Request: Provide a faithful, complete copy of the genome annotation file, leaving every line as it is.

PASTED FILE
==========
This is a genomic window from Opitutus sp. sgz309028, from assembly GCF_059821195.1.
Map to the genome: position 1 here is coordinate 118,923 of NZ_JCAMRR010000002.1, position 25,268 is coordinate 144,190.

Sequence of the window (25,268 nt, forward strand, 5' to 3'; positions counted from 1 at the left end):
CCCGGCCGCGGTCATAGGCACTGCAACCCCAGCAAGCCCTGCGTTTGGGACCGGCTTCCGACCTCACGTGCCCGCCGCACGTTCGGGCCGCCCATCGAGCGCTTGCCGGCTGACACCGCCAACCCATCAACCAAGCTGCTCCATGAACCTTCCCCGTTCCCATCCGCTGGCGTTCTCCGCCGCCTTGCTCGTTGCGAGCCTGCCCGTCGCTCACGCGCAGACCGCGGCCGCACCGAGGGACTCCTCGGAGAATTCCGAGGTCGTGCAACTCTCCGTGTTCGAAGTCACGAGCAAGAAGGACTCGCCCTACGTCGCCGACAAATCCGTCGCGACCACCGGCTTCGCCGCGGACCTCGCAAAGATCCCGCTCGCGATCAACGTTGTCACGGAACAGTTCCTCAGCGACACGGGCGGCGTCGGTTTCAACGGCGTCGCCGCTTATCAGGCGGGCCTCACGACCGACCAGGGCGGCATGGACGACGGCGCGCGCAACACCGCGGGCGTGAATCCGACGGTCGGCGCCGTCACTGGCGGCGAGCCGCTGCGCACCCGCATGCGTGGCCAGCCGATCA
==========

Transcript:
This is a genomic window from Opitutus sp. sgz309028, from assembly GCF_059821195.1.
Map to the genome: position 1 here is coordinate 118,923 of NZ_JCAMRR010000002.1, position 25,268 is coordinate 144,190.

Sequence of the window (25,268 nt, forward strand, 5' to 3'; positions counted from 1 at the left end):
CCCGGCCGCGGTCATAGGCACTGCAACCCCAGCAAGCCCTGCGTTTGGGACCGGCTTCCGACCTCACGTGCCCGCCGCACGTTCGGGCCGCCCATCGAGCGCTTGCCGGCTGACACCGCCAACCCATCAACCAAGCTGCTCCATGAACCTTCCCCGTTCCCATCCGCTGGCGTTCTCCGCCGCCTTGCTCGTTGCGAGCCTGCCCGTCGCTCACGCGCAGACCGCGGCCGCACCGAGGGACTCCTCGGAGAATTCCGAGGTCGTGCAACTCTCCGTGTTCGAAGTCACGAGCAAGAAGGACTCGCCCTACGTCGCCGACAAATCCGTCGCGACCACCGGCTTCGCCGCGGACCTCGCAAAGATCCCGCTCGCGATCAACGTTGTCACGGAACAGTTCCTCAGCGACACGGGCGGCGTCGGTTTCAACGGCGTCGCCGCTTATCAGGCGGGCCTCACGACCGACCAGGGCGGCATGGACGACGGCGCGCGCAACACCGCGGGCGTGAATCCGACGGTCGGCGCCGTCACTGGCGGCGAGCCGCTGCGCACCCGCATGCGTGGCCAGCCGATCA